Free to lie about and do nothing. Free to forget their neighbor and keep even what they didn’t need. Free to say aloud what they thought of others without restraint, and free to eat and drink until they grew sick with diseases. They were free to mock the kingdom they left and the King. They were rebels and traitors condemned under the law to die if they ever came home. Instead of cowering under their condemnation, they fought the Pearl King, and stole from their old kingdom. They crept in at night to take and whispered to any who remained in Pearl Kingdom to come away with them.

But the King wasn’t content to let the darkness just have his Kingdom. He wasn’t content to have his people blind, sick, and lost in the unlit streets of the Onyx Kingdom. He wasn’t content to let his people be eaten by the King who ruled that land for that was their fate. When they had grown fat in the darkness, the Onyx King’s slaves took them and fed them to the Onyx King.

He sent light with a promise of hope and mercy. Here and there, it slipped in searching under windows and behind doors for the King’s true people. The wealthy of the Onyx Kingdom pushed the light away, so it went to the poorest of the poor. It went to the lazy, the deceased, the dead. The light went into the darkest of the dark and searched out the King’s true people.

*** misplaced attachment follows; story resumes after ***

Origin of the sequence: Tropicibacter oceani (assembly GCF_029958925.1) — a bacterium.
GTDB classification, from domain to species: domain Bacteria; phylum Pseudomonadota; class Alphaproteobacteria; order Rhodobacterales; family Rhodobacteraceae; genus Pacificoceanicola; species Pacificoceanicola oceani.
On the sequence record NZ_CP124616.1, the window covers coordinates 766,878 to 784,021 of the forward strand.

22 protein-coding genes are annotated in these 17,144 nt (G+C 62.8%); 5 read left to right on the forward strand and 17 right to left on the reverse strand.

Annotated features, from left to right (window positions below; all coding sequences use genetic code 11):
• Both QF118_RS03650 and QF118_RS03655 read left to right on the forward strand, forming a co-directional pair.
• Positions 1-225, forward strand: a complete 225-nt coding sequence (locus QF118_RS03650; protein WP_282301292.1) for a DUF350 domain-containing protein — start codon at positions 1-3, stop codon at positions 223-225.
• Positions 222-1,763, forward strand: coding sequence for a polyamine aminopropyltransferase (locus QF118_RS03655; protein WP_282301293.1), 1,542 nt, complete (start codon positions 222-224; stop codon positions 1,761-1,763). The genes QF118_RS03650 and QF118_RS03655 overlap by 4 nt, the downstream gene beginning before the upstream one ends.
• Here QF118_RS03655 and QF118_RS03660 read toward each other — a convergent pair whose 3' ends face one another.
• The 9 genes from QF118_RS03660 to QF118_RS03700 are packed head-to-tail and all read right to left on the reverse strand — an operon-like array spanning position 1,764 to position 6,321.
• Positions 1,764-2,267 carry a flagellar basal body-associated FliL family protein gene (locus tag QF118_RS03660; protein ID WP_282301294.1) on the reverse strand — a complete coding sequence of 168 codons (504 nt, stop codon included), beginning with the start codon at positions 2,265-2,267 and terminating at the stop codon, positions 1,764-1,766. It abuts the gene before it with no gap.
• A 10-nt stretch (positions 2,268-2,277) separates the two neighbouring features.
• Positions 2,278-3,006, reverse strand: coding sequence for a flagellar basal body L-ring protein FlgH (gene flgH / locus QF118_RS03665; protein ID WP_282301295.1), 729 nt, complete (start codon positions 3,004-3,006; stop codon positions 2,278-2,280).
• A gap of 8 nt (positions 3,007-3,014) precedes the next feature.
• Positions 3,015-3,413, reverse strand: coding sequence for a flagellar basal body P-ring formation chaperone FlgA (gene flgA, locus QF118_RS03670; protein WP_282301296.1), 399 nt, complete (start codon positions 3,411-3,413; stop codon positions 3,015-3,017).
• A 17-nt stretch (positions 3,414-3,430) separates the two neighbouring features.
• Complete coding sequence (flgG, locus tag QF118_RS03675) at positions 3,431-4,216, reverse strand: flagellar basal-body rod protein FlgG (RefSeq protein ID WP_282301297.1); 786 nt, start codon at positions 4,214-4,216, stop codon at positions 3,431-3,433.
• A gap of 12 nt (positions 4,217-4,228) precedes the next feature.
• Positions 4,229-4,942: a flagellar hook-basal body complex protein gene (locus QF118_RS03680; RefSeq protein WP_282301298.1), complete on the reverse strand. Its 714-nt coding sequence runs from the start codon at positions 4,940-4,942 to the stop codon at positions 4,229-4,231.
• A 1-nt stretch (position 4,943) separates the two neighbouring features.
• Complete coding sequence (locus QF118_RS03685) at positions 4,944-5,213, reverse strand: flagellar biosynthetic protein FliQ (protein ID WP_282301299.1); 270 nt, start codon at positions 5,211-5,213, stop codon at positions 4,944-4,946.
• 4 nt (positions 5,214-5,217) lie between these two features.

The Onyx King sensed the light in his shadows and sent his goblins and trolls to snuff it out. Over and over, they slayed the lights, but the Pearl King only sent more and more. Little by little, his true people came back. They came back filthy, broken, reeking of their own laziness and putrid rotting. The ones who made it to the Pearl Kingdom fell on their knees and begged mercy knowing they had to die for their rebellion. They knew they had broken the old laws. They knew they’d broken the King’s laws. Traitors had to be executed. But, they begged the good King for mercy. The King washed them, clothed them in royal robes, and gave them rooms in his castle. He helped them see the black lies they had believed. They dared to hope in the King.

Not everyone came. Not all who once lived in the Pearl Kingdom returned. Many, far more than the ones who came, stayed in the Onyx Kingdom. They hunted down the light. They slew those who listened to it. They revealed in the darkness. The Onyx King sent them out into the highways to attack and maim the ones trying to return to the Pearl Kingdom. Some they killed, and some returned to the darkness deciding the Pearl Kingdom wasn’t worth fighting to get home to.